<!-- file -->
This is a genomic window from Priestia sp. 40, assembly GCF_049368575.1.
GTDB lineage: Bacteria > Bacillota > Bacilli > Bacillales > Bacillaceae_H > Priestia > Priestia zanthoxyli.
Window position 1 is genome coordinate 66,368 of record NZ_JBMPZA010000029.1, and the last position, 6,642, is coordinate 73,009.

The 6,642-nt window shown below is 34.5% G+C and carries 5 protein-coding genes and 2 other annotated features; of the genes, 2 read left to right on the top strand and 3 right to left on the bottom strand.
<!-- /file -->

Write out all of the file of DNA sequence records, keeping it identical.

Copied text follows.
This is a genomic window from Priestia sp. 40, assembly GCF_049368575.1.
GTDB lineage: Bacteria > Bacillota > Bacilli > Bacillales > Bacillaceae_H > Priestia > Priestia zanthoxyli.
Window position 1 is genome coordinate 66,368 of record NZ_JBMPZA010000029.1, and the last position, 6,642, is coordinate 73,009.

The 6,642-nt window shown below is 34.5% G+C and carries 5 protein-coding genes and 2 other annotated features; of the genes, 2 read left to right on the top strand and 3 right to left on the bottom strand.